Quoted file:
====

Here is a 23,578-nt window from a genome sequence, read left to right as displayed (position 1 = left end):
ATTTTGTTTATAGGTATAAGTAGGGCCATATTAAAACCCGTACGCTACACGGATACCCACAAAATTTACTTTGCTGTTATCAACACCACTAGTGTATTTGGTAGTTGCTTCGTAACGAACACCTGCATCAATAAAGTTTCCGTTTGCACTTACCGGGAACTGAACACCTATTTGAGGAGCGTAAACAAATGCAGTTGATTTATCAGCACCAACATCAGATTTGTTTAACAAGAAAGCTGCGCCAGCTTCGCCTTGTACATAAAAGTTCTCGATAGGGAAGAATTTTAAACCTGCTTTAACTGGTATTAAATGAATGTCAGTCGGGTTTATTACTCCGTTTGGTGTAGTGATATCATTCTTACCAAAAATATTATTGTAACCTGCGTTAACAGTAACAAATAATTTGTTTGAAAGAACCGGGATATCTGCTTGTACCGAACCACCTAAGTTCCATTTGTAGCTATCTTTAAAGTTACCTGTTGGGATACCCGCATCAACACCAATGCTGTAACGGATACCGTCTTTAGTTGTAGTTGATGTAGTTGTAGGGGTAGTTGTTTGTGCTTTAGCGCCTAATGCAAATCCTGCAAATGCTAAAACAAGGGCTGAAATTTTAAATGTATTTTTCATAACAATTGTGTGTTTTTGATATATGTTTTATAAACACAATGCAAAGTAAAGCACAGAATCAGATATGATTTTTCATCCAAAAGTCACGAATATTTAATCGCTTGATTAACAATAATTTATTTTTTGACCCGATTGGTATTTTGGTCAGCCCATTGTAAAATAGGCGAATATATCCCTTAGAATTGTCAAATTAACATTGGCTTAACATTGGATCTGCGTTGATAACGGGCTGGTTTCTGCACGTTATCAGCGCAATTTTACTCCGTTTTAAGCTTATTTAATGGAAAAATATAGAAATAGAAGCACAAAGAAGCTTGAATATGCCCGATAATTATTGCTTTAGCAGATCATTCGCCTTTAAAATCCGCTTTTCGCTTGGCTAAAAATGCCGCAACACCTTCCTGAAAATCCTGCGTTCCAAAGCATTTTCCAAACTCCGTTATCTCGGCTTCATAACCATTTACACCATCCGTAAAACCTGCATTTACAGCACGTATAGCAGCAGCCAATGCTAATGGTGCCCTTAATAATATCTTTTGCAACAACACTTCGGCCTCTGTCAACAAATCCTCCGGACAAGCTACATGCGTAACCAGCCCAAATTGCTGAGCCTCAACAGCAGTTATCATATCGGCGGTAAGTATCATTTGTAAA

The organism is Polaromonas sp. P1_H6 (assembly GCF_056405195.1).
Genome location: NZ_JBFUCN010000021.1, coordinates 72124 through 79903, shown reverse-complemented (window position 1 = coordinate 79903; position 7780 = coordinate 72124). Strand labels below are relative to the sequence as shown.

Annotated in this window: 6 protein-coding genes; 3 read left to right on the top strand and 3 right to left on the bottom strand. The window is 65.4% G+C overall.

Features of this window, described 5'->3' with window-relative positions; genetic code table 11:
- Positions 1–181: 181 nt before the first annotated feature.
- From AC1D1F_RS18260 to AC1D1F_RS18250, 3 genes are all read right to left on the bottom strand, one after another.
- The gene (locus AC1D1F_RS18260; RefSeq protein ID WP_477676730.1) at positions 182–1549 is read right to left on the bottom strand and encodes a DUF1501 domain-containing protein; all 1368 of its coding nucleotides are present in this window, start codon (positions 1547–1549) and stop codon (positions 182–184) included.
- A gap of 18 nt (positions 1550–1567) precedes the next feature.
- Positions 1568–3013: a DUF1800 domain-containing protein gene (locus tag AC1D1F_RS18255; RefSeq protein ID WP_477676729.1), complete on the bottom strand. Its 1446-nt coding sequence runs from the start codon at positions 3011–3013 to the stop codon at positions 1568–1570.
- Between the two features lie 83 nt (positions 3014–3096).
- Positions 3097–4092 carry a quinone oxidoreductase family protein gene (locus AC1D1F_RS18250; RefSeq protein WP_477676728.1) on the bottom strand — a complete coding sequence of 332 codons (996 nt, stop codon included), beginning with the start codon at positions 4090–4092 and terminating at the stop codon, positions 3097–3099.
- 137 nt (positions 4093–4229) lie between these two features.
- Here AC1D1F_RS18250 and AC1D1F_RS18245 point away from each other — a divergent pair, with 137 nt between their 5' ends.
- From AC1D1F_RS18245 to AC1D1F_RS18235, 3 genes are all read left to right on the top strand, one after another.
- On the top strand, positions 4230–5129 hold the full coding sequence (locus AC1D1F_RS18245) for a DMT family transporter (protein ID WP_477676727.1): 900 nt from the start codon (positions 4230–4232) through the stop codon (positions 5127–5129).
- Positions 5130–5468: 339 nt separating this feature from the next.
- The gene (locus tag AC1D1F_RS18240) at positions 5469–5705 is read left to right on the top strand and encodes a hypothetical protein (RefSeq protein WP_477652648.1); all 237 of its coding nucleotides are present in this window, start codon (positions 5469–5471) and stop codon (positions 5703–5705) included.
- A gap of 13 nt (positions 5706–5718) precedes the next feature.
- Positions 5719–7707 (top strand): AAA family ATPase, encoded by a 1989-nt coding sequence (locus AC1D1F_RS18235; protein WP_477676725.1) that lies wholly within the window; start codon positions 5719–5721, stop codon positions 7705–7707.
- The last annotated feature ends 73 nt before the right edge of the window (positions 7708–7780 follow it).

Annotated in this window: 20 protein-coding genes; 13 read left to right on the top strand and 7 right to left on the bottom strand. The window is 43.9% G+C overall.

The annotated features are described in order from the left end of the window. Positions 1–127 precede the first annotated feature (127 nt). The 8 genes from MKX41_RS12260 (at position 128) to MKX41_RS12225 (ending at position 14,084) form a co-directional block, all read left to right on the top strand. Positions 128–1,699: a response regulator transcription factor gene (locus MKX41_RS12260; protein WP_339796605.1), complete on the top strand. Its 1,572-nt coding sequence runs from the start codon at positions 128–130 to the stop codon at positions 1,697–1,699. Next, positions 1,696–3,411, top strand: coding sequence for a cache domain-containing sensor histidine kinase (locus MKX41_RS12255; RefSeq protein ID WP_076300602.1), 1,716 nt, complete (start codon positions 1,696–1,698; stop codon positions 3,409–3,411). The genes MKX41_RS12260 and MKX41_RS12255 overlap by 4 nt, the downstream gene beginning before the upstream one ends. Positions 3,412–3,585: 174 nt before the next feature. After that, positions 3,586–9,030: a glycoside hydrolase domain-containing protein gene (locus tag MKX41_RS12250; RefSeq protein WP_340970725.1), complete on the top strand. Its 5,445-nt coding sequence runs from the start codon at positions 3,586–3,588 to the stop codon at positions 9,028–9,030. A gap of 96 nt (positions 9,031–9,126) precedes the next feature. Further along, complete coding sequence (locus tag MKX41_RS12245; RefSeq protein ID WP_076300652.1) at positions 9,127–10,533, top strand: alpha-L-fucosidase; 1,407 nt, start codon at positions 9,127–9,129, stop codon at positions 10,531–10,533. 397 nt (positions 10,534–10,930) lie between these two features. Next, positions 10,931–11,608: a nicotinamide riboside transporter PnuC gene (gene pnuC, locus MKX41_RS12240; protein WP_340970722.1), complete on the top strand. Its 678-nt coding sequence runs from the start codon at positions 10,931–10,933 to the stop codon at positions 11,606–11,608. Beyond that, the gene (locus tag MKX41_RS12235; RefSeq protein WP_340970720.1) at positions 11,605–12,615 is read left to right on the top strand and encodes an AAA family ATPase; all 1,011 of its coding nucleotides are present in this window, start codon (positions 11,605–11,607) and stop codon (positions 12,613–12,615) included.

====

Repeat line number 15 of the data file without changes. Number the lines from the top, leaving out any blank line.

- Here AC1D1F_RS18250 and AC1D1F_RS18245 point away from each other — a divergent pair, with 137 nt between their 5' ends.